Not only ventilators and hand sanitizers are in high-demand amid the coronavirus outbreak. Face shields are also needed by many healthcare workers to protect themselves when treating patients so as to avoid a potential infection.
Face masks provide protection against infection as long as they are properly handled. An even higher degree of protection is ensured by wearing a face shield, which covers the entire face, such that any contaminated droplets don’t come into direct contact with the faces of medical staff.
Both types of face protection are in very short supply That’s why many researchers are looking for innovative approaches to scale up production, as in the case of Northwestern University,
Researchers Chad A. Mirkin and David Walker came up with a new method that can create 1,000 components for face shields per day with a single 3D printer. The printing technique called “high-area rapid printing” (HARP) uses a printer that stands 13 feet (4 meters) in height, which can print half a yard in one hour (0.45 meters/hour).
“Even fleets of 3D printers are having difficulty meeting demand for face shields because the need is so enormous,” Mirkin said in a press release. “But HARP is so fast and powerful that we can put a meaningful dent in that need.”
Face shields have three main components: a plastic headband, a clear plastic sheet and an elastic. The three elements are joined together by clipping the plastic sheet into the headband, which is secured to the head of the person wearing an elastic band.
The team at Northwester is focused on the manufacturing of the headband. They are currently producing 1,000 per day, using the printer 24/7 with teams of volunteers that are working in six-hour shifts to keep production continuously going.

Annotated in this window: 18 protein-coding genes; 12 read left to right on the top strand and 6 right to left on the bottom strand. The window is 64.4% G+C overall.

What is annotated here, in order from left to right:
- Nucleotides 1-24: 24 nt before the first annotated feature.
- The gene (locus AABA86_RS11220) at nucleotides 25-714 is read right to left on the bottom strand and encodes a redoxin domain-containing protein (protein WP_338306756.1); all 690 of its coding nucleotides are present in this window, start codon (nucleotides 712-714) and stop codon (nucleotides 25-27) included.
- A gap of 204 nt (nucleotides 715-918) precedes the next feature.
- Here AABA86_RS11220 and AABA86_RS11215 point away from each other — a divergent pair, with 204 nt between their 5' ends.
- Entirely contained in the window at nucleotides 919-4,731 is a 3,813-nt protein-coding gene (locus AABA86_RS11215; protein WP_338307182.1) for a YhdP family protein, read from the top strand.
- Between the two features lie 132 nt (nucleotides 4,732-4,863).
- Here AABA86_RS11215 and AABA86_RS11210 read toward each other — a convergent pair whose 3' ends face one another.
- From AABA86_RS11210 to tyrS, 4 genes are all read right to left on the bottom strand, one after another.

Meanwhile, they partnered up with a local manufacturing company to obtain the plastic shields and with another company to sanitize and package all the components into easy-to-assemble kits, shipped to hospitals. The masks can be washed and reused; the researchers noted.
The HARP technology used by the researchers is based on stereolithography, which is a 3D printing technique that turns liquid plastic into solid objects. The elements are printed vertically, using ultraviolet light to transform the liquid resins into hard plastic. The printer can produce hard, elastic and ceramic pieces, which can have many purposes ranging from cars to fashion.
Most 3D printers have trouble with heat, generating a lot when working at fast speeds. This leads to high hot surface temperatures and can cause printed parts to crack and deform. The faster and bigger the printer works, the more heat it generates.
This problem is solved with the HARP technology, using a nonstick liquid that removes heat. “Our technology generates heat just like the others,” Mirkin said. “But we have an interface that removes the heat.”